Air Force

August 2, 2013

LFE pulls out stops, final test of skill

Tags:
Airman 1st Class JAMES HENSLEY
56th Fighter Wing Public Affairs

An F-16 Fighting Falcon from the 310th Fighter Squadron takes off during a large force exercise July 19 at Luke Air Force Base. An LFE is the capstone to a pilot’s B-Course that tests the skills learned throughout the course.

Every student pilot taking the B Course must take part in an ultimate test of everything they learned. It’s not a video game and it’s not a movie. This is real life and it’s called the Large Force Exercise.

“The LFE is a test for pilots to utilize all they have learned in the B Course,” said Capt. Grant Hillman, 310th Fighter Squadron instructor pilot. “The pilots use all their skills in the largest exercise of their course that reaches out to multiple squadrons for help in making the LFE happen.”

Many squadrons come together to support the LFE from Luke Air Force Base and from nearby bases including Davis-Monthan AFB. The support they offer includes manpower and aircraft.

The exercise was designed to combine various elements with a sense of realism to test the skills of the students.

“An LFE has many challenges for pilots to overcome,” Hillman said. “It has many elements like simulated enemy aircraft, ground targets, and even anti-air ground units that simulate firing surface-to-air munitions. For many pilots, the LFE is a difficult test on being a good wingman.”

The LFE is not the last or most pivotal part of a student’s training, but it is the largest. First Lt. Joseph Valdez, 310th FS student, recently completed his LFE.

“It was a lot of fun and really challenging,” Valdez said. “All the skills I learned and the skills we use with our fellow wingmen are put to the test.”

One of the greatest challenges of the exercise is facing the unknown.

“When heading out for the LFE, the biggest challenge is not knowing what challenges there will be,” Valdez said. “The unknown variables to the LFE create a more realistic feel to the exercise.”

Valdez said he had a better perspective on the training after finishing the LFE flight.

“Having done this difficult exercise, I feel that I’ll look at pre-mission planning and mission execution more seriously,” he said. “I feel I can better myself through the experience of the LFE for my future flights.

“For future B Course students going through the LFE, just remember to use the basic skills you learned. Know that the LFE is very important and do everything to the same degree of excellence you’ve had throughout your training,” he said.




All of this week's top headlines to your email every Friday.


 
 

 
Courtesy Photo

Luke 1 holds first commander’s call

Courtesy Photo Brig. Gen. Scott Pleus, 56th Fighter Wing commander, begins his first commander’s call at Luke Air Force Base Monday. Pleus took command of the fighter wing June 20. Brig. Gen Scott Pleus, 56th Fighter Wing com...
 
 

Balance, key to successful AF life

I believe proper balance is the key to a successful life in the Air Force. Over the years I’ve come to realize that it takes a concentrated effort to maintain balance between a professional life as an Air Force member and personal or family life. Both require constant learning, adjustments, development and attention. It’s easy...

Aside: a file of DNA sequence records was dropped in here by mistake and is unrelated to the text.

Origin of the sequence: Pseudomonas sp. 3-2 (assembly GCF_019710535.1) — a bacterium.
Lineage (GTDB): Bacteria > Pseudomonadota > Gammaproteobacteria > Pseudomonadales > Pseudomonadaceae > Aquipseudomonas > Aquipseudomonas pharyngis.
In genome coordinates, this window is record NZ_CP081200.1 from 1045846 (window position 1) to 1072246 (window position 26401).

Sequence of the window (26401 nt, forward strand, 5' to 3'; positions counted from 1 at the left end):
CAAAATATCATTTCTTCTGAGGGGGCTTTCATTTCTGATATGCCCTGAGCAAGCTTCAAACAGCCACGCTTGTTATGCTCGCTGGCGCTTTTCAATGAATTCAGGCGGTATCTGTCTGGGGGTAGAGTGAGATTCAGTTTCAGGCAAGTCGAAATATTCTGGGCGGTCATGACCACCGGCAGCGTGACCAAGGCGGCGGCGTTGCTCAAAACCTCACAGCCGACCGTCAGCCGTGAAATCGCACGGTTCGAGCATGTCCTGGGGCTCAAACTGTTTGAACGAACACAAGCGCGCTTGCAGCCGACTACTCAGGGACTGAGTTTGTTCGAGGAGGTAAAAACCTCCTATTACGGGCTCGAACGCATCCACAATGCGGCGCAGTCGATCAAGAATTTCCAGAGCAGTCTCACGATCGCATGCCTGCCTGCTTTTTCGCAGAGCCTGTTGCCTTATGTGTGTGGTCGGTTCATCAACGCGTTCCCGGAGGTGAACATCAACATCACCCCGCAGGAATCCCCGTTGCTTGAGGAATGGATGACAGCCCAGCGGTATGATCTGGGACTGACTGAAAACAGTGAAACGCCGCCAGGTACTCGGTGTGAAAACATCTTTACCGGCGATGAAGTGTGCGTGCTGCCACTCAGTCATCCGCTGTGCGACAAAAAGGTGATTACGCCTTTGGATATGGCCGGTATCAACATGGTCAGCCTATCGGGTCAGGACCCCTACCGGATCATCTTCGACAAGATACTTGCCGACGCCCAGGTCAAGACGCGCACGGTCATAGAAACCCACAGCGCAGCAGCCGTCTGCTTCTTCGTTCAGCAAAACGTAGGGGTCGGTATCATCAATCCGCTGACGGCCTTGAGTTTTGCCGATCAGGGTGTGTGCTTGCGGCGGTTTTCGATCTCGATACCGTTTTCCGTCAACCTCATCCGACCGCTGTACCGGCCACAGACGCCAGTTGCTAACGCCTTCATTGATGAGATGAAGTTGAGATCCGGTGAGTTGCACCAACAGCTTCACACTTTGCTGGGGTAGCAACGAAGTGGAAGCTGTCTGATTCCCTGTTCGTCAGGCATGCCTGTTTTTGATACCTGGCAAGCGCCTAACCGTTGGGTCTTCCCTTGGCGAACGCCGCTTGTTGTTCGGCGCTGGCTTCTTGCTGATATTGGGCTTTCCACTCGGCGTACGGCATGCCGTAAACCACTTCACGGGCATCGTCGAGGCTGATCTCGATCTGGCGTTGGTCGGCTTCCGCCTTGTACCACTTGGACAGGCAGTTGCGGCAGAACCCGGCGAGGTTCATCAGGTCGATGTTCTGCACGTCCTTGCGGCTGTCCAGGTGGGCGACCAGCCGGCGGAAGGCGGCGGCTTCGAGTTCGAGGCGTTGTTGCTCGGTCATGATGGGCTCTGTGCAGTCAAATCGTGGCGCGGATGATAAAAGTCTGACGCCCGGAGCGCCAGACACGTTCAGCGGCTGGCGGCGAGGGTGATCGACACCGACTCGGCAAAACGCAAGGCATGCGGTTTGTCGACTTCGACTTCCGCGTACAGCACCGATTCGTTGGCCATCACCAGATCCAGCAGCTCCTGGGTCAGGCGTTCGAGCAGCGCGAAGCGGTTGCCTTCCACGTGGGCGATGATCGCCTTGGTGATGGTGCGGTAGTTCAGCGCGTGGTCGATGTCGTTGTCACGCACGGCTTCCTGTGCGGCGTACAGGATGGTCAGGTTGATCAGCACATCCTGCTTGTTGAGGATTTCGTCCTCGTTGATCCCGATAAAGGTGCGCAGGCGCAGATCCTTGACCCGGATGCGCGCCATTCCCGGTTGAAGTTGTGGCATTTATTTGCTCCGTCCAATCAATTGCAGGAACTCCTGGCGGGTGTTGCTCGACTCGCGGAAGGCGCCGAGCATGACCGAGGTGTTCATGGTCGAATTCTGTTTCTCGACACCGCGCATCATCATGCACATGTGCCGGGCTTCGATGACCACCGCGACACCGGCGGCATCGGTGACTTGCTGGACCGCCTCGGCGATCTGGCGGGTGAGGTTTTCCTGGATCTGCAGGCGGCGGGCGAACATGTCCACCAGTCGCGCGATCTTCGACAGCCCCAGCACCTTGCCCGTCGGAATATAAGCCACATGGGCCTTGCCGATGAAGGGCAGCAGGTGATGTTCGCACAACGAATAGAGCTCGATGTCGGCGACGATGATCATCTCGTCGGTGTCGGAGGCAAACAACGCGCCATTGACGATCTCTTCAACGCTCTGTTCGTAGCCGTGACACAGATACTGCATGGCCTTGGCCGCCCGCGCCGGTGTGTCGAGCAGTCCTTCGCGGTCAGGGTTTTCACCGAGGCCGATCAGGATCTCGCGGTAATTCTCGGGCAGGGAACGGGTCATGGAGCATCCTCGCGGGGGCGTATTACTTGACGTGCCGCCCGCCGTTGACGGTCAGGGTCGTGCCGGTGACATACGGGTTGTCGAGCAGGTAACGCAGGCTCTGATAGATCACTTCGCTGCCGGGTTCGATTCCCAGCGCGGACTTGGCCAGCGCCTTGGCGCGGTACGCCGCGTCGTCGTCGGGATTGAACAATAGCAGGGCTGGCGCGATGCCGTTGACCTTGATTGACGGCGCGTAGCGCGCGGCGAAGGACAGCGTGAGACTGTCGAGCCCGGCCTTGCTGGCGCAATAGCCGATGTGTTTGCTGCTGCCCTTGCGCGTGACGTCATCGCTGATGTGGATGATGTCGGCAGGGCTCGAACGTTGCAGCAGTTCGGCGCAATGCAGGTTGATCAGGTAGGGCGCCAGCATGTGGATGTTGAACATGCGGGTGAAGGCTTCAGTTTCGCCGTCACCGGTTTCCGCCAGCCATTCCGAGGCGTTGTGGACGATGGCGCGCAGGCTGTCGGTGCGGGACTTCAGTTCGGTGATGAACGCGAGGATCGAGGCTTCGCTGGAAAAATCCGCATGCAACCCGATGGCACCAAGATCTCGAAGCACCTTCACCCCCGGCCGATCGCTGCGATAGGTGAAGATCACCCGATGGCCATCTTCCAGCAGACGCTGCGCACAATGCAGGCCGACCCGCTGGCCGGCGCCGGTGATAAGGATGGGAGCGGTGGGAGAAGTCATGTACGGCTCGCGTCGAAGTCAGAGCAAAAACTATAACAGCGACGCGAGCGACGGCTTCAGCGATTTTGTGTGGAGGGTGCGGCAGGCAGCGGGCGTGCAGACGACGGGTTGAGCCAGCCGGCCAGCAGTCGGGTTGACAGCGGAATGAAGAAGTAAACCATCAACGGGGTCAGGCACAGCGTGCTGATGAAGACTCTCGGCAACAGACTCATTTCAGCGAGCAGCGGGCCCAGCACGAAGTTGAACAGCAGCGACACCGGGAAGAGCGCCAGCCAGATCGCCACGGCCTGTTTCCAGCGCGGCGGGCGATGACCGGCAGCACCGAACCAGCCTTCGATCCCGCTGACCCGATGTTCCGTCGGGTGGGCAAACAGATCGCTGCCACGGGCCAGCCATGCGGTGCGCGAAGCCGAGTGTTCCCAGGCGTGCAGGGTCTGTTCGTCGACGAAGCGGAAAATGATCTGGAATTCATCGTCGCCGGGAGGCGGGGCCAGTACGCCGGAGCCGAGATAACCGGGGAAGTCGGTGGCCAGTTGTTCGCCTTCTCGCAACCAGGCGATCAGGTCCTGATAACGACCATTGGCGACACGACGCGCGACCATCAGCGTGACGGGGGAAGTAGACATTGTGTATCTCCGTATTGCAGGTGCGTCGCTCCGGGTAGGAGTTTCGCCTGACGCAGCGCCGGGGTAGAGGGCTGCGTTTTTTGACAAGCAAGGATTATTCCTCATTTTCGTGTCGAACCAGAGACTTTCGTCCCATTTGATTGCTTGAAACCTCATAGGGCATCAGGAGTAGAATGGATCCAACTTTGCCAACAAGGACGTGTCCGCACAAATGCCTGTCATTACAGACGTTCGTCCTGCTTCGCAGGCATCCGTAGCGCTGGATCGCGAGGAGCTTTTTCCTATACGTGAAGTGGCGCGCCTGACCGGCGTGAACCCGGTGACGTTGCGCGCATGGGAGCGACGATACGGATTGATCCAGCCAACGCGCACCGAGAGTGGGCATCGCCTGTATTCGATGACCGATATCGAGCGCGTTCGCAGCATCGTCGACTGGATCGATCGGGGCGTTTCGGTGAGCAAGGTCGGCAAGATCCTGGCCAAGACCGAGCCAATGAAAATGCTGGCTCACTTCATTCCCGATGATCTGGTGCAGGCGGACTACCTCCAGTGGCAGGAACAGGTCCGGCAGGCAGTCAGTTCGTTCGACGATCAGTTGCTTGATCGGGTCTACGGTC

Avoid claustrophobic career

I have heard many times that education is the great equalizer. The Air Force takes in people of all races, cultures and backgrounds and unifies them under simple beliefs and values. The enlisted force structure serves as the common language for force development, and education plays a major role. We all know education creates opportunity,...
 

 
James Hensley

No one flies until flight med gives OK

James Hensley Airman 1st Class Shawn Martinez, 56th Aerospace Medicine Squadron flight medicine technician, checks over the ambulance Aug. 19 with Staff Sgt. Jovanny Reyes, 56th AMDS medical technician, at Luke Air Force Base. ...
 
 

News Briefs August 29, 2014

Gate hours change The South Gate Visitor Registration Center hours have changed. They are 6 a.m. to 4:30 p.m. Monday through Friday. Effective Tuesday, the North Gate is open inbound and outbound 6 a.m. to 6 p.m. Monday through Friday. Also on Tuesday, the Kachina Gate will open inbound and outbound 6 a.m. to 10...
 
 

THUNDERBOLT OF THE WEEK

Senior Airman Brian Comia 56th Force Support Squadron Services journeyman Hometown: San Lorenzo, California Years in service: Three Family: Wife, Phoebe; daughters, Sophia and Isabella Inspirations: My family Goals: My short-term goal is to make staff sergeant next year Greatest feat: Becoming a U.S. citizen and having the pleasure and honor of serving this country...
 




0 Comments


Be the first to comment!


Leave a Reply

Your email address will not be published. Required fields are marked *

You may use these HTML tags and attributes: <a href="" title=""> <abbr title=""> <acronym title=""> <b> <blockquote cite=""> <cite> <code> <del datetime=""> <em> <i> <q cite=""> <strike> <strong>


Directory powered by Business Directory Plugin